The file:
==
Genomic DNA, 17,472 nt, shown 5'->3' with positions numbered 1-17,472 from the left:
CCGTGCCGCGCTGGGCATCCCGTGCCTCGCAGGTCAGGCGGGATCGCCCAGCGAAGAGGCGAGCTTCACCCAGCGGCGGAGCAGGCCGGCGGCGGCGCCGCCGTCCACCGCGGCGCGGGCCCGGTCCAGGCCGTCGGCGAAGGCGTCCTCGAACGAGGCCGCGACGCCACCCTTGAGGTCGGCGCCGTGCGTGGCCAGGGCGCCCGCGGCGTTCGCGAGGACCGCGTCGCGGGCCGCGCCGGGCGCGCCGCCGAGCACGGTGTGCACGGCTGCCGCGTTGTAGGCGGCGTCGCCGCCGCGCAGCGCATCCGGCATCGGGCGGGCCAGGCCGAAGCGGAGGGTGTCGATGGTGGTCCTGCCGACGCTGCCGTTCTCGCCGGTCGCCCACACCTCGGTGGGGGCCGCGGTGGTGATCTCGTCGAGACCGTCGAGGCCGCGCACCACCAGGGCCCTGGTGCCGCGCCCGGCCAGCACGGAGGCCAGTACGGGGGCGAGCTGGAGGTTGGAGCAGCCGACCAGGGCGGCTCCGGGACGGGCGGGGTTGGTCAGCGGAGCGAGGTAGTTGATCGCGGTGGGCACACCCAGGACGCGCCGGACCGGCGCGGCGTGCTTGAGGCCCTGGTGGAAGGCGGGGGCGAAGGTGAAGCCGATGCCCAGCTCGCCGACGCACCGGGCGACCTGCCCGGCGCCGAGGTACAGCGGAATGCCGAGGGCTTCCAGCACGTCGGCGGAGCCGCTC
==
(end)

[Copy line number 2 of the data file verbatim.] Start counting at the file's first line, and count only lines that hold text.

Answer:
CCGTGCCGCGCTGGGCATCCCGTGCCTCGCAGGTCAGGCGGGATCGCCCAGCGAAGAGGCGAGCTTCACCCAGCGGCGGAGCAGGCCGGCGGCGGCGCCGCCGTCCACCGCGGCGCGGGCCCGGTCCAGGCCGTCGGCGAAGGCGTCCTCGAACGAGGCCGCGACGCCACCCTTGAGGTCGGCGCCGTGCGTGGCCAGGGCGCCCGCGGCGTTCGCGAGGACCGCGTCGCGGGCCGCGCCGGGCGCGCCGCCGAGCACGGTGTGCACGGCTGCCGCGTTGTAGGCGGCGTCGCCGCCGCGCAGCGCATCCGGCATCGGGCGGGCCAGGCCGAAGCGGAGGGTGTCGATGGTGGTCCTGCCGACGCTGCCGTTCTCGCCGGTCGCCCACACCTCGGTGGGGGCCGCGGTGGTGATCTCGTCGAGACCGTCGAGGCCGCGCACCACCAGGGCCCTGGTGCCGCGCCCGGCCAGCACGGAGGCCAGTACGGGGGCGAGCTGGAGGTTGGAGCAGCCGACCAGGGCGGCTCCGGGACGGGCGGGGTTGGTCAGCGGAGCGAGGTAGTTGATCGCGGTGGGCACACCCAGGACGCGCCGGACCGGCGCGGCGTGCTTGAGGCCCTGGTGGAAGGCGGGGGCGAAGGTGAAGCCGATGCCCAGCTCGCCGACGCACCGGGCGACCTGCCCGGCGCCGAGGTACAGCGGAATGCCGAGGGCTTCCAGCACGTCGGCGGAGCCGCTC